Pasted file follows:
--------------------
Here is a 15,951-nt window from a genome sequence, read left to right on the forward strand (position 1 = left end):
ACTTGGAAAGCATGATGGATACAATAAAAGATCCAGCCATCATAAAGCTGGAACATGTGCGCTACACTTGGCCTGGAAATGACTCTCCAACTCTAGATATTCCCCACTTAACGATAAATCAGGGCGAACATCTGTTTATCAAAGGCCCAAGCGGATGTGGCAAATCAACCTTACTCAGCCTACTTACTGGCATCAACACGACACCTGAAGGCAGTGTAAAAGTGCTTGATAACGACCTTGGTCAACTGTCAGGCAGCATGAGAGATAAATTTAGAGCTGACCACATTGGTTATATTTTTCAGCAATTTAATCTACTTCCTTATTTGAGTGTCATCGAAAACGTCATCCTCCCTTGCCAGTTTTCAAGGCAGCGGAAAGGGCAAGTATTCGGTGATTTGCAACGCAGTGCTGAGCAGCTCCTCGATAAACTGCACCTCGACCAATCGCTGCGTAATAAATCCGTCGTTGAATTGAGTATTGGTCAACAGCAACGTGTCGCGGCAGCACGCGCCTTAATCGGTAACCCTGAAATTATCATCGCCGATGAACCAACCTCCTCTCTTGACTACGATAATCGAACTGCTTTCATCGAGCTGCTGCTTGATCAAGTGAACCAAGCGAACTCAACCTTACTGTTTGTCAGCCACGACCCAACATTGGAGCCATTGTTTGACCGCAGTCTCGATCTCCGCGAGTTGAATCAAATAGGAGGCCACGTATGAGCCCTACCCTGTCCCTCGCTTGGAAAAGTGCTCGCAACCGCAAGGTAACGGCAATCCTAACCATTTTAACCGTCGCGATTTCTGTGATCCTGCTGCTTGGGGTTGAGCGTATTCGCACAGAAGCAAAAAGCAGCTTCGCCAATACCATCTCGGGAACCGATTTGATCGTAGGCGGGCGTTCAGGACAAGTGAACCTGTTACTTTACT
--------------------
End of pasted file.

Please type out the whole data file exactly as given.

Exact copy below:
Here is a 15,951-nt window from a genome sequence, read left to right on the forward strand (position 1 = left end):
ACTTGGAAAGCATGATGGATACAATAAAAGATCCAGCCATCATAAAGCTGGAACATGTGCGCTACACTTGGCCTGGAAATGACTCTCCAACTCTAGATATTCCCCACTTAACGATAAATCAGGGCGAACATCTGTTTATCAAAGGCCCAAGCGGATGTGGCAAATCAACCTTACTCAGCCTACTTACTGGCATCAACACGACACCTGAAGGCAGTGTAAAAGTGCTTGATAACGACCTTGGTCAACTGTCAGGCAGCATGAGAGATAAATTTAGAGCTGACCACATTGGTTATATTTTTCAGCAATTTAATCTACTTCCTTATTTGAGTGTCATCGAAAACGTCATCCTCCCTTGCCAGTTTTCAAGGCAGCGGAAAGGGCAAGTATTCGGTGATTTGCAACGCAGTGCTGAGCAGCTCCTCGATAAACTGCACCTCGACCAATCGCTGCGTAATAAATCCGTCGTTGAATTGAGTATTGGTCAACAGCAACGTGTCGCGGCAGCACGCGCCTTAATCGGTAACCCTGAAATTATCATCGCCGATGAACCAACCTCCTCTCTTGACTACGATAATCGAACTGCTTTCATCGAGCTGCTGCTTGATCAAGTGAACCAAGCGAACTCAACCTTACTGTTTGTCAGCCACGACCCAACATTGGAGCCATTGTTTGACCGCAGTCTCGATCTCCGCGAGTTGAATCAAATAGGAGGCCACGTATGAGCCCTACCCTGTCCCTCGCTTGGAAAAGTGCTCGCAACCGCAAGGTAACGGCAATCCTAACCATTTTAACCGTCGCGATTTCTGTGATCCTGCTGCTTGGGGTTGAGCGTATTCGCACAGAAGCAAAAAGCAGCTTCGCCAATACCATCTCGGGAACCGATTTGATCGTAGGCGGGCGTTCAGGACAAGTGAACCTGTTACTTTACT